The Kill

Johnny droops on the sofa,
fighting sleep, losing,
watching a Spider-man cartoon
and explaining it to me,
jabbering in a sleepiness
of little boys.

Sara adjusts her bangles on my bed,
eyes transfixed
on her jangling wrists
in her little-girl world
I could never penetrate
or pretend to comprehend.

I pull another bottle from the fridge
(Samuel Adams: Brewer. Patriot.)
and eyeball the food you buy
and have no intention of cooking
or eating.

How can I possibly extricate myself
from you
and still maintain my lifeline,
my sanity?

I carry Johnny to bed
After I take him to the bathroom.
Turn on the air-conditioner.
Sara awaits Daddy’s arms,
sleeping rear-side up in my bed.

And I know you wait for me,
like a vulture for a dying herbivore,
like a shark for a wounded fish.
I’m weak.
The kill is easy.
You will sink in your fangs.
And every day
the light ebbs.
Every day
the life ebbs.
A stuttering eddy of brackish water
descends on my eyes,
driving them dark.
Driving them
to my ending.
An ending of powder,
of silence,
of alone.

Like An Insect In Amber

my bladder is full

my left ear is pounding
     like a drum

it hurts to swallow

i put the covers over
     my head
     as my kidney nearly explodes

so i climb over the bodies
     to the bathroom
     to let it out

i stand sagging
     like a wraith
     before the mirror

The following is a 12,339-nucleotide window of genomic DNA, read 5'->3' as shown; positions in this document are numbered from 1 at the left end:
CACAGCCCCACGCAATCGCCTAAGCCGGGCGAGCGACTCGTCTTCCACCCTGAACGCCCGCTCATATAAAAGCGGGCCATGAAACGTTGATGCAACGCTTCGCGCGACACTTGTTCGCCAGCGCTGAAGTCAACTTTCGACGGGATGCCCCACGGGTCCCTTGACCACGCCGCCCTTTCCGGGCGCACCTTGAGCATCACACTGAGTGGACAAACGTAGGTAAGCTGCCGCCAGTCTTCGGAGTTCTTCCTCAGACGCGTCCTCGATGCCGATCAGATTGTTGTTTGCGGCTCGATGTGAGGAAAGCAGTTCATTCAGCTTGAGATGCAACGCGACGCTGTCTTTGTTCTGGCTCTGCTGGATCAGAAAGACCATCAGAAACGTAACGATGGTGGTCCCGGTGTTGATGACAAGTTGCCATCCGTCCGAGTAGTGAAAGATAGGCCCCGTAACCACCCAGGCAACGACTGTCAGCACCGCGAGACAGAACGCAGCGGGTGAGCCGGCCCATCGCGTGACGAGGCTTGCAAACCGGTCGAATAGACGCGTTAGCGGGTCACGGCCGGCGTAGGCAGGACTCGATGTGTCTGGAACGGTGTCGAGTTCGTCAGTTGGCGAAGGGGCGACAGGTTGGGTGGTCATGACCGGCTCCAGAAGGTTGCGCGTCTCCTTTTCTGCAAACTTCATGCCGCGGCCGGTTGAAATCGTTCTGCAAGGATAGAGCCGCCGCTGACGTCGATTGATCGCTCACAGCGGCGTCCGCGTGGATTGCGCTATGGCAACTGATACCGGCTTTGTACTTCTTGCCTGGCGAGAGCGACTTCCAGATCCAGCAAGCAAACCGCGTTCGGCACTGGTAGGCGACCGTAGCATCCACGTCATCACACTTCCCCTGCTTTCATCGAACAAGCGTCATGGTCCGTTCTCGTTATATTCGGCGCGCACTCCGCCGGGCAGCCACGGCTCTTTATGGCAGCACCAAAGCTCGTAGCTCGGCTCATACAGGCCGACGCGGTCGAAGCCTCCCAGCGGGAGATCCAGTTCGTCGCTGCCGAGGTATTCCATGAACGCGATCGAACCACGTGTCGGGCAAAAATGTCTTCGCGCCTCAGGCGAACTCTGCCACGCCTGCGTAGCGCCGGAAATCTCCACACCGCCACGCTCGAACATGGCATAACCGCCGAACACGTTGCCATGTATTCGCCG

is this
     what i am?

is this
     all there is?

     where are you?

i look in on the kids

faces of bliss

bodies twisted
     into comfortable shapes

i cover them tightly

kiss their foreheads

whisper individual
     “i love yous”

march my failing instrument
     back to bed

     but still alive

like an insect in amber
     motionless forever
     in the moment


wanting it to be over
     needing it to go on

slouching broken
     and burning
     to the finish line

Sick Like A Dog

I started puking for the second time
that night.
I was sitting on the toilet,
diarrhea having just tumbled down
moments before.
I flushed, turned,
let it out.
Made an ungodly noise,
water still rushing,
filthy stinking sickening
I vomited in the bowl,
on the seat, the floor,
my pants, my shirt.
It was everywhere.
My legs were buckled.
I was dizzy.
She was in the shower.
I cleaned up using tissues
and toilet paper.
I stood up to get paper towels and cleaner
when she screeched,
“You better get Clorox wipes
and clean it properly!”
Gut-sick, fevered,
“Fuck off.”

“What’s the matter with you now?”
“I’m sick.”
“What else is new?
You’re always sick,
sick like a dawg!”
Lying in my son’s bed,
shaking and moaning,
sobbing gently,
praying for an end
to the unholy pain.
Time stood still,
the clock hands hammered into stillness,
eyes burning like twin cigarettes
in the ambivalent darkness.
More diarrhea.
I crawled to the bathroom
time and again.
Dizzy and broken.
I couldn’t lie still,
couldn’t breathe.
The morning came
and I was still there.
And I still hurt.
Starving, thirsting,
legs throbbing.
Ready to face the workday.

And I never did use those
Clorox wipes.

John Tustin's poetry has appeared or is forthcoming in The Medulla Review, Gloom Cupboard, Carcinogenic Poetry, Sex and Murder, and others. fritzware.com/johntustinpoetry is the link to his poetry online.

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